NR 506 Discussion Effective Coalition Leadership
NR 506 Discussion Effective Coalition Leadership
There are many necessary elements for effective leadership within a coalition. To be effective, coalitions require multiple things from leadership including effective communication, conflict resolution, perception of fairness and shared decision –making (SAMHSA, 2017). Shared leadership is also an important element. Leaders within the group need to have a defined role and also needs a group of people that are actively participating. Shared leadership is a way for the coalition to tackle the most challenging tasks as a group. It is the job of the leaders to create a positive work environment for each employee as well, which can be a difficult thing to do.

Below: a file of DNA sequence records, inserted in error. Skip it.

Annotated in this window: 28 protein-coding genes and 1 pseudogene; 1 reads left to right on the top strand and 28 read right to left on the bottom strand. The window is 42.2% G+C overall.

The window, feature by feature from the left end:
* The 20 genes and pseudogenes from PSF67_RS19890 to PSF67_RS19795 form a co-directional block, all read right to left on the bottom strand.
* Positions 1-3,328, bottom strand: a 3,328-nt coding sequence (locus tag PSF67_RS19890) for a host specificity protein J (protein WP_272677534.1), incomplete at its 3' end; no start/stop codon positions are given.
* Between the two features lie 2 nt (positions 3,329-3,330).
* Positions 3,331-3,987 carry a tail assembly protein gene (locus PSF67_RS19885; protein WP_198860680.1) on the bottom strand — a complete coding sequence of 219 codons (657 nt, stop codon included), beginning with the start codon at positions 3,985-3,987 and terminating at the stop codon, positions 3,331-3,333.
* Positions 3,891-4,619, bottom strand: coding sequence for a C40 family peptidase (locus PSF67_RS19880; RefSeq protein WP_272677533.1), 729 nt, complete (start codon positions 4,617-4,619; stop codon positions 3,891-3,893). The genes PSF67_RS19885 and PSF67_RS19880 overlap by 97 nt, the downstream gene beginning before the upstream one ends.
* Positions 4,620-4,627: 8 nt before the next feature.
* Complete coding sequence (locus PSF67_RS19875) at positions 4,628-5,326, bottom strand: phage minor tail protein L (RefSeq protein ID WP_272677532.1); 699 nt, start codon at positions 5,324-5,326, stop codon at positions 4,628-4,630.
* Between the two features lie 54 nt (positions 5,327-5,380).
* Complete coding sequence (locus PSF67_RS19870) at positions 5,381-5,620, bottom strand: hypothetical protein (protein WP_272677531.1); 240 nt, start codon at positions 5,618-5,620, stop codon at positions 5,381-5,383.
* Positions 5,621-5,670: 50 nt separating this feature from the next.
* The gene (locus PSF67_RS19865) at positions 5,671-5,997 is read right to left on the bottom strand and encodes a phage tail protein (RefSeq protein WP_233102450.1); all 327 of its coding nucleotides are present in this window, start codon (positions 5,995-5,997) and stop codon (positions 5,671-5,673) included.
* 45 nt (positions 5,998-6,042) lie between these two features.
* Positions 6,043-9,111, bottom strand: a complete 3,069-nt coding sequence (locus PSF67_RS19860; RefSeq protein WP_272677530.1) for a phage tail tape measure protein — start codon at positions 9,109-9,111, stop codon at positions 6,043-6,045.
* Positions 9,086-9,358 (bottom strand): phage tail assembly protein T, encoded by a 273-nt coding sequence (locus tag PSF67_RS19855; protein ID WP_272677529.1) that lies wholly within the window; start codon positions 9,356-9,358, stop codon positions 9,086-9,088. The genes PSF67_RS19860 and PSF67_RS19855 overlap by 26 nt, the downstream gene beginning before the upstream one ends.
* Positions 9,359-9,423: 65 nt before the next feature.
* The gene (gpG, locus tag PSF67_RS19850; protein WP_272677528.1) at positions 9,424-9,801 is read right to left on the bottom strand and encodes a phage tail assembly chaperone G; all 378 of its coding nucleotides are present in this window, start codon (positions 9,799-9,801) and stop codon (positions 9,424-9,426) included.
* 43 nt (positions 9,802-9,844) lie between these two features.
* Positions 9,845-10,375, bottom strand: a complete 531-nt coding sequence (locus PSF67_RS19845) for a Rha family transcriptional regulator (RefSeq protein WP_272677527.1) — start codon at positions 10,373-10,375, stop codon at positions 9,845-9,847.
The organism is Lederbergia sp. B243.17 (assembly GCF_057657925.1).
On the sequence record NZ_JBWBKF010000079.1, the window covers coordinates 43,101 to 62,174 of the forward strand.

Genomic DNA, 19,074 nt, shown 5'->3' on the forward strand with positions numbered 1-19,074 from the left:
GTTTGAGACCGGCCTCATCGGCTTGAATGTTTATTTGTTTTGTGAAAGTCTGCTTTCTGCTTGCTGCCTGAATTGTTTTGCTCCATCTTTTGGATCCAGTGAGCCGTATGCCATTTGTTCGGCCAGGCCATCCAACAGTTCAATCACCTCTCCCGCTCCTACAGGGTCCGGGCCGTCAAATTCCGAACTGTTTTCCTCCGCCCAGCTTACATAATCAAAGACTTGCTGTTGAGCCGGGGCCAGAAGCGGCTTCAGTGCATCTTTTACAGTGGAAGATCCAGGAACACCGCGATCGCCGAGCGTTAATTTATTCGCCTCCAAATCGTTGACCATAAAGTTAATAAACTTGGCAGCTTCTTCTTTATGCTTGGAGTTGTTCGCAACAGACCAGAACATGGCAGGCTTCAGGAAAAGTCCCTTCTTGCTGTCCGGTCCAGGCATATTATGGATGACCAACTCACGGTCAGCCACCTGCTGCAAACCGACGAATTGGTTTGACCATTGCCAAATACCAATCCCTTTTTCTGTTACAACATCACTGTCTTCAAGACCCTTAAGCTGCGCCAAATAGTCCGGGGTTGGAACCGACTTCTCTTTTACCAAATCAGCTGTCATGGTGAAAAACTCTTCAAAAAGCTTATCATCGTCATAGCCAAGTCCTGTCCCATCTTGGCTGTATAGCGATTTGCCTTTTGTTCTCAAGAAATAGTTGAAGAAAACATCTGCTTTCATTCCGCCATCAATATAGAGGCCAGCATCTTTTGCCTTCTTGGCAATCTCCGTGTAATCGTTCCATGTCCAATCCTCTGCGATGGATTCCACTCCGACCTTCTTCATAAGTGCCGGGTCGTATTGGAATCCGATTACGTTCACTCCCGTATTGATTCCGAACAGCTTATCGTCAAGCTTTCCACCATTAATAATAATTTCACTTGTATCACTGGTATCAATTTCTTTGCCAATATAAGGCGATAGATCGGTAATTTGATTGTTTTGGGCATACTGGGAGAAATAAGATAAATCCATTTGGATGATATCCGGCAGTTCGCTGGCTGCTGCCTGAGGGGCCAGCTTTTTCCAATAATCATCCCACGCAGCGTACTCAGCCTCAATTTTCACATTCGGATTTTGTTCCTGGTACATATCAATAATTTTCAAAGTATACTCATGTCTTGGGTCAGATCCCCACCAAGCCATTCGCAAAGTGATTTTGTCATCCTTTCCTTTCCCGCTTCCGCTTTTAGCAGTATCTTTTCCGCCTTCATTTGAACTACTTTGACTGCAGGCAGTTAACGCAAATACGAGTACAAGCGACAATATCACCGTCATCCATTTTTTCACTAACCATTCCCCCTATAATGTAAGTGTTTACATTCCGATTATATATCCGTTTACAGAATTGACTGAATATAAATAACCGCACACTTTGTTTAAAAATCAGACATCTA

Knowledge development and skill building are other necessary elements for any leader as well. The nursing profession is constantly changing and as younger nurses come in, the leaders need to continue to develop knowledge not only about the nursing practices, but also about the management side of things. Skill building is an element that needs to occur in order for the team to work effectively and efficiently (MacDonald & Shriberg, 2016).